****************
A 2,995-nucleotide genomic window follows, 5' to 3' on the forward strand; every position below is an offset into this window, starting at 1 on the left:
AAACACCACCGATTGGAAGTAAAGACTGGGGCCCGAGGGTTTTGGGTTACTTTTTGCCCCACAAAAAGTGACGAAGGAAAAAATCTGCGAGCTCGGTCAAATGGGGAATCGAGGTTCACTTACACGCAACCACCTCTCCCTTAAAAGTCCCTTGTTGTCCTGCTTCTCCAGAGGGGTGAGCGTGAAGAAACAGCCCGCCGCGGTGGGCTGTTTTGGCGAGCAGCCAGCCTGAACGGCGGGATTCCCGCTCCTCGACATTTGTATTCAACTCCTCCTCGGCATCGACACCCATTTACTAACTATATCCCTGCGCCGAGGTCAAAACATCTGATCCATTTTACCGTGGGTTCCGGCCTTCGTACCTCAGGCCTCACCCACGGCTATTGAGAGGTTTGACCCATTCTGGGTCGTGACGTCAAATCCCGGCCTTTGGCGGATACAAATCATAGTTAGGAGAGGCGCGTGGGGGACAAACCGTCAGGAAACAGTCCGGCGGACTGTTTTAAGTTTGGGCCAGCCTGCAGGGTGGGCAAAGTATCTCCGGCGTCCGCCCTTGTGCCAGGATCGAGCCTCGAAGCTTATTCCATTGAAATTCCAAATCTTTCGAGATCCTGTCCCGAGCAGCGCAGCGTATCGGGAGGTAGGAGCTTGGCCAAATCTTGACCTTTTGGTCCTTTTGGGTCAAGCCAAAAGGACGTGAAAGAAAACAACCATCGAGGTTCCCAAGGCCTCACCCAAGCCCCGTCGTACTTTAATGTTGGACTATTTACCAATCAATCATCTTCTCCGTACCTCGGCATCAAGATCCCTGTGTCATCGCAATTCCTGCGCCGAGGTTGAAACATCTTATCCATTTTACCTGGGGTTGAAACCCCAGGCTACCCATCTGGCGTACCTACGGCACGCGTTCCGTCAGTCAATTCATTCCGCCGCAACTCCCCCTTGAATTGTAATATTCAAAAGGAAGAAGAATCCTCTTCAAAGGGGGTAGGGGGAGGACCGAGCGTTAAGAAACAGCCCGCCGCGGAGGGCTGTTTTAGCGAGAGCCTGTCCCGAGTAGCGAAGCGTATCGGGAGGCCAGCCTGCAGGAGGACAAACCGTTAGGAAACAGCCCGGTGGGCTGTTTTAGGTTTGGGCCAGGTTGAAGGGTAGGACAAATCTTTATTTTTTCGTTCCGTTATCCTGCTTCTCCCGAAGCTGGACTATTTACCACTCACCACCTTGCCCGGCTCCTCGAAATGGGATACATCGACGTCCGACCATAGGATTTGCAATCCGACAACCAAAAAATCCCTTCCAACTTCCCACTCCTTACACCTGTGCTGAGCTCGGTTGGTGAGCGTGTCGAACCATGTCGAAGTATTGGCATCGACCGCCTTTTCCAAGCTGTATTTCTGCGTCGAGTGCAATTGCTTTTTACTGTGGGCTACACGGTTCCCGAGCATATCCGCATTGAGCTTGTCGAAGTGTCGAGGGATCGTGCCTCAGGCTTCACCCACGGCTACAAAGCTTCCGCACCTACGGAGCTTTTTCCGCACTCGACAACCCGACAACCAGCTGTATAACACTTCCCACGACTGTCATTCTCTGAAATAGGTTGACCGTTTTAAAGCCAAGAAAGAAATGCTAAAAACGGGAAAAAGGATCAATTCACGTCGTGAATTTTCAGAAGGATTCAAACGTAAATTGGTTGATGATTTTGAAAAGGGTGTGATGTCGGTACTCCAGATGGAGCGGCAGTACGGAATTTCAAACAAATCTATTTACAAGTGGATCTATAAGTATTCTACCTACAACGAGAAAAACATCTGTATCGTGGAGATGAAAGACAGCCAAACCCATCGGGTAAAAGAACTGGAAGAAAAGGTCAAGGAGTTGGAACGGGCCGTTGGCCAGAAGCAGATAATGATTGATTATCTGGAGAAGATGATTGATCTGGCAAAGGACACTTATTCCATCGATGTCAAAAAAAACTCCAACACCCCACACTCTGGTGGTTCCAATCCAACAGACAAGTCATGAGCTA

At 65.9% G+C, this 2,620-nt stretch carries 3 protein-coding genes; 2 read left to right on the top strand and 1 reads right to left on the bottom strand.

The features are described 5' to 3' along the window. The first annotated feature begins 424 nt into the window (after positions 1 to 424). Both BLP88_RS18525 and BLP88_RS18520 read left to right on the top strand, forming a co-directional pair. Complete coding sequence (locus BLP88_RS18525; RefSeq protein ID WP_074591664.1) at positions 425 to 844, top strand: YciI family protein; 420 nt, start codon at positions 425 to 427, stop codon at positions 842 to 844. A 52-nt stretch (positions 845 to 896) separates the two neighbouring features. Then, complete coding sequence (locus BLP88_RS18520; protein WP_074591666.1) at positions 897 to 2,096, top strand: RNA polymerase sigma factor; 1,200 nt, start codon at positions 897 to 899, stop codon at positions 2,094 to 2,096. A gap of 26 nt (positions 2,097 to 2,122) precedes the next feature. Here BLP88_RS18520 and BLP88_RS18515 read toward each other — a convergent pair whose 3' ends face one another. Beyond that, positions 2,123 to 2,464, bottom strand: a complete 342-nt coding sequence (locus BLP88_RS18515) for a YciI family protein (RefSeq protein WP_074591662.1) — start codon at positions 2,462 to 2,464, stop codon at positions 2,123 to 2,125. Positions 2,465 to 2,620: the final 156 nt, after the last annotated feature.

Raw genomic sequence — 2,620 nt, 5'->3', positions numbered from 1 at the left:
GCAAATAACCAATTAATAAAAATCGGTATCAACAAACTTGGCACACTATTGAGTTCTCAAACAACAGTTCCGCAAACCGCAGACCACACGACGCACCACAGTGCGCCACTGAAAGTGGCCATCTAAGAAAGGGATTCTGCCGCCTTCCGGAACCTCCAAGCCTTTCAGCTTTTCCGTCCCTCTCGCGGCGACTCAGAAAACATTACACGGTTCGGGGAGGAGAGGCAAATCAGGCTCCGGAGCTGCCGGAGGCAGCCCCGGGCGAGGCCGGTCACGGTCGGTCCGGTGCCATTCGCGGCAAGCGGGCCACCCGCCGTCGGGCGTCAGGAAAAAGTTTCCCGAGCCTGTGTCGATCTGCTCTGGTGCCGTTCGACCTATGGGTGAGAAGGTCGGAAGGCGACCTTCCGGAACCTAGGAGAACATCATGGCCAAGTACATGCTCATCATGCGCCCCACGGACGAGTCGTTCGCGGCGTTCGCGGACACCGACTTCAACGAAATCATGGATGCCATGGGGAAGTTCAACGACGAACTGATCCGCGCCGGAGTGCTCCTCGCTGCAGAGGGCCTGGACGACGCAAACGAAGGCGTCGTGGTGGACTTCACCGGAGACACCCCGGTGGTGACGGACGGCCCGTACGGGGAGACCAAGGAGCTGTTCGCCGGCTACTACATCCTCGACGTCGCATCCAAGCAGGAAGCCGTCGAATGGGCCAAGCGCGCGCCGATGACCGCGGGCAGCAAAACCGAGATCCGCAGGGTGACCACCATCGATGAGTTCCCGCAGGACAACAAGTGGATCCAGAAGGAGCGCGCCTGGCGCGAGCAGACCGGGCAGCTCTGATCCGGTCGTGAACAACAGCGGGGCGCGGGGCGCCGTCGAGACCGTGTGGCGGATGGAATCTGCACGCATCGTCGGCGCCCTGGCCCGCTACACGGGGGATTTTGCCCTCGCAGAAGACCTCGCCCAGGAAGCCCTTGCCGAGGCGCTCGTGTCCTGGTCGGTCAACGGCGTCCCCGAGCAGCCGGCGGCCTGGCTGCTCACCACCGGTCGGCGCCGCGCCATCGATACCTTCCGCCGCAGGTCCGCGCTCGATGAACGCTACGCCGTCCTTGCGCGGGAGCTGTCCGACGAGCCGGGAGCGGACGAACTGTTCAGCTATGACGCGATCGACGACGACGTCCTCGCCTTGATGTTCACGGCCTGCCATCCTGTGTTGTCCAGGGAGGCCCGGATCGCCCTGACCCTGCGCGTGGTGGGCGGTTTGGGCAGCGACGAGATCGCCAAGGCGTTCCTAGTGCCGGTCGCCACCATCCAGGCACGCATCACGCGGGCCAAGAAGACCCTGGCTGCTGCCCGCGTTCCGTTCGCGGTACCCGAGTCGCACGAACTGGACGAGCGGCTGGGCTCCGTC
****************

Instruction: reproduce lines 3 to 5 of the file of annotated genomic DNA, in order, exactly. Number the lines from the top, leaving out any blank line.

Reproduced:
At 65.9% G+C, this 2,620-nt stretch carries 3 protein-coding genes; 2 read left to right on the top strand and 1 reads right to left on the bottom strand.

The features are described 5' to 3' along the window. The first annotated feature begins 424 nt into the window (after positions 1 to 424). Both BLP88_RS18525 and BLP88_RS18520 read left to right on the top strand, forming a co-directional pair. Complete coding sequence (locus BLP88_RS18525; RefSeq protein ID WP_074591664.1) at positions 425 to 844, top strand: YciI family protein; 420 nt, start codon at positions 425 to 427, stop codon at positions 842 to 844. A 52-nt stretch (positions 845 to 896) separates the two neighbouring features. Then, complete coding sequence (locus BLP88_RS18520; protein WP_074591666.1) at positions 897 to 2,096, top strand: RNA polymerase sigma factor; 1,200 nt, start codon at positions 897 to 899, stop codon at positions 2,094 to 2,096. A gap of 26 nt (positions 2,097 to 2,122) precedes the next feature. Here BLP88_RS18520 and BLP88_RS18515 read toward each other — a convergent pair whose 3' ends face one another. Beyond that, positions 2,123 to 2,464, bottom strand: a complete 342-nt coding sequence (locus BLP88_RS18515) for a YciI family protein (RefSeq protein WP_074591662.1) — start codon at positions 2,462 to 2,464, stop codon at positions 2,123 to 2,125. Positions 2,465 to 2,620: the final 156 nt, after the last annotated feature.

Raw genomic sequence — 2,620 nt, 5'->3', positions numbered from 1 at the left: